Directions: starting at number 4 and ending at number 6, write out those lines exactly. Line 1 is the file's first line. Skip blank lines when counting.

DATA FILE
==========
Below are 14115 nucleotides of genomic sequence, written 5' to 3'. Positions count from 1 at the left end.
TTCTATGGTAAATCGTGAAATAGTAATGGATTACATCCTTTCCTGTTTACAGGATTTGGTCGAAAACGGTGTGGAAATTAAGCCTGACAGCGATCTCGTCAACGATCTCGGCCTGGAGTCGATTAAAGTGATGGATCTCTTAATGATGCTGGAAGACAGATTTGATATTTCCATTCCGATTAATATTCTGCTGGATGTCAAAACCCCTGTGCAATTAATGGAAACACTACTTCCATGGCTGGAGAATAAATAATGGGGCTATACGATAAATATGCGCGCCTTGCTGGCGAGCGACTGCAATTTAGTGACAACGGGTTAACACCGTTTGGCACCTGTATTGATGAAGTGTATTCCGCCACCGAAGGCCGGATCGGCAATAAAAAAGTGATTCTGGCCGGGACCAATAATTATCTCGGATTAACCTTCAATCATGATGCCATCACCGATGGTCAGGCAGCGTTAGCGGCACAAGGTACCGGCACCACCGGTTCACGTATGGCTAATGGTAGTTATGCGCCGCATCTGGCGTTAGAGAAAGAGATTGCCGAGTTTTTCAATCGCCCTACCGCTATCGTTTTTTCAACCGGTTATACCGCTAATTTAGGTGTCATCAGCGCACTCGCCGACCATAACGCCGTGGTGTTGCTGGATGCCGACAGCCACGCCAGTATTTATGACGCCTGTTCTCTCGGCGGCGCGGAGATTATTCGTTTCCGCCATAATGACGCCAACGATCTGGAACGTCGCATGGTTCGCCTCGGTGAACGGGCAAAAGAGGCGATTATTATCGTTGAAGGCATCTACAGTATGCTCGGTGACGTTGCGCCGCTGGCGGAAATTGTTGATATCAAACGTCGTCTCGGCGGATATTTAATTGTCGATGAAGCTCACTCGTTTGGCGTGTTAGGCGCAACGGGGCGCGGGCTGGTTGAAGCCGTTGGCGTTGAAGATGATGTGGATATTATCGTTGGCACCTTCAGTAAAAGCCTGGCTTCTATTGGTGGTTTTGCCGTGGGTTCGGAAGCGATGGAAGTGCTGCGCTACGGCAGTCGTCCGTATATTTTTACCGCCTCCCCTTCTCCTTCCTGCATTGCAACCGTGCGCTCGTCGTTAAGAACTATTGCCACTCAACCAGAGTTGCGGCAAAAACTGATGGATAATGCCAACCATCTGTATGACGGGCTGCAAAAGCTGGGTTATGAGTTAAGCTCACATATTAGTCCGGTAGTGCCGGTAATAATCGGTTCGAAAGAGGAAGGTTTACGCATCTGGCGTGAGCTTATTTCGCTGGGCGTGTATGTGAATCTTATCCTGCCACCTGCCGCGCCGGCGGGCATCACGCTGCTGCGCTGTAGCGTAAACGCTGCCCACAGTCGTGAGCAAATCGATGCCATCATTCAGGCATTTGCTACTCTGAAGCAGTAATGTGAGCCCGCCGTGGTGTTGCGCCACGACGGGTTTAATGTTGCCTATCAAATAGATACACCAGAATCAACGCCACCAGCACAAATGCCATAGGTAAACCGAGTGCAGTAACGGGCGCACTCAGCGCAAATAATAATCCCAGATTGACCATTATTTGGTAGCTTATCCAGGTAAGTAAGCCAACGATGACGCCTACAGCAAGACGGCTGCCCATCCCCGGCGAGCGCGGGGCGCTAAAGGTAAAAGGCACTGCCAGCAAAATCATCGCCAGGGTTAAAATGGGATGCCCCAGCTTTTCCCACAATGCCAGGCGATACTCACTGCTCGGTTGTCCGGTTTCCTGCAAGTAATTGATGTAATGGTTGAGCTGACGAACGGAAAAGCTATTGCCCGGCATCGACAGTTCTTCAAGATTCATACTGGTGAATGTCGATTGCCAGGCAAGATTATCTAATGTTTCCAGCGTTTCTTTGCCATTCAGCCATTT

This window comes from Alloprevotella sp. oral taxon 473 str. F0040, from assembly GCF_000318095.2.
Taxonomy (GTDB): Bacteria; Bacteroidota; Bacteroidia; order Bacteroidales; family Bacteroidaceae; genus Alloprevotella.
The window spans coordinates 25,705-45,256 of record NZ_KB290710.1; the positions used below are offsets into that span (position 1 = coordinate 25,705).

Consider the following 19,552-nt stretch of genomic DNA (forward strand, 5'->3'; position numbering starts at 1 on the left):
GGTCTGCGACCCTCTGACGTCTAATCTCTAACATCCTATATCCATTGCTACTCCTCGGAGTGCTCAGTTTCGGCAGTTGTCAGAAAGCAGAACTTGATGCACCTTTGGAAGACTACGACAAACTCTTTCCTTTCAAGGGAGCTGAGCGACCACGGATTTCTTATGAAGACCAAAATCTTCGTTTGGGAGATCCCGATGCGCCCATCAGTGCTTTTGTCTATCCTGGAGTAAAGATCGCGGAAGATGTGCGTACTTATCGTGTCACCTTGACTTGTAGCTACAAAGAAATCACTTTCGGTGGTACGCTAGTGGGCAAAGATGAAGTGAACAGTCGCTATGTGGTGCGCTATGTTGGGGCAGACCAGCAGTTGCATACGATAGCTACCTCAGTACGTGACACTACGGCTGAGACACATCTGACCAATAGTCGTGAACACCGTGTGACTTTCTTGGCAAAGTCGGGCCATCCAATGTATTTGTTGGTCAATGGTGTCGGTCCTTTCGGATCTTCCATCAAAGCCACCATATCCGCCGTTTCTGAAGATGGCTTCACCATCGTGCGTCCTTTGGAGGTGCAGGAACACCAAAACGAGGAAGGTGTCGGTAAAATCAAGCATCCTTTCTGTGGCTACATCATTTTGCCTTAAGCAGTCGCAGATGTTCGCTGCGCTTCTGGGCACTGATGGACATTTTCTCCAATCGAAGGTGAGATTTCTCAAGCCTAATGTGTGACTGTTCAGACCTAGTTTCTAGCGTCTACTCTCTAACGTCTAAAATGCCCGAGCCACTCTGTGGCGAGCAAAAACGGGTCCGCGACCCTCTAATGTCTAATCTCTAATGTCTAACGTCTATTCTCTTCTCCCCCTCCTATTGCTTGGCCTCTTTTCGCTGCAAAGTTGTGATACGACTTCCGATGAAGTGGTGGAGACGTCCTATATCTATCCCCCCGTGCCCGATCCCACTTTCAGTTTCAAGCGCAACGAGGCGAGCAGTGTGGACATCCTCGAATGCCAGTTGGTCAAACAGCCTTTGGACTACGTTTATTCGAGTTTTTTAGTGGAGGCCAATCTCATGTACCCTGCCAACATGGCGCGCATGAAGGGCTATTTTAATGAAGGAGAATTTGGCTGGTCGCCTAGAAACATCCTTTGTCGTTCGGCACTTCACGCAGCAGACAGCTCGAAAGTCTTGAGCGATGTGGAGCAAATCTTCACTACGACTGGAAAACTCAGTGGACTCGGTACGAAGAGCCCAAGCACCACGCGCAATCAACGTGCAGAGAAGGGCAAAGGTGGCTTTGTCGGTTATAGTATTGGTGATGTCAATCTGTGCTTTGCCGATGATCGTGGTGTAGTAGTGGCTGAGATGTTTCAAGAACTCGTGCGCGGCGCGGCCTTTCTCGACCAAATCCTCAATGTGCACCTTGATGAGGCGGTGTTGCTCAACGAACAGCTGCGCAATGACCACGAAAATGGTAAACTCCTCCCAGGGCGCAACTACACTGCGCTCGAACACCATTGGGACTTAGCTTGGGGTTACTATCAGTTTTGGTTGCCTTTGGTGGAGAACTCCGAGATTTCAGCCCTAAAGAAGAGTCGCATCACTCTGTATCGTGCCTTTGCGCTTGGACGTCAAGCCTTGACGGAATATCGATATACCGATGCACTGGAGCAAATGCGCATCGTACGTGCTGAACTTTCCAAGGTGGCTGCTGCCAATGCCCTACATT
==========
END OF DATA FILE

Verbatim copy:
Taxonomy (GTDB): Bacteria; Bacteroidota; Bacteroidia; order Bacteroidales; family Bacteroidaceae; genus Alloprevotella.
The window spans coordinates 25,705-45,256 of record NZ_KB290710.1; the positions used below are offsets into that span (position 1 = coordinate 25,705).

Consider the following 19,552-nt stretch of genomic DNA (forward strand, 5'->3'; position numbering starts at 1 on the left):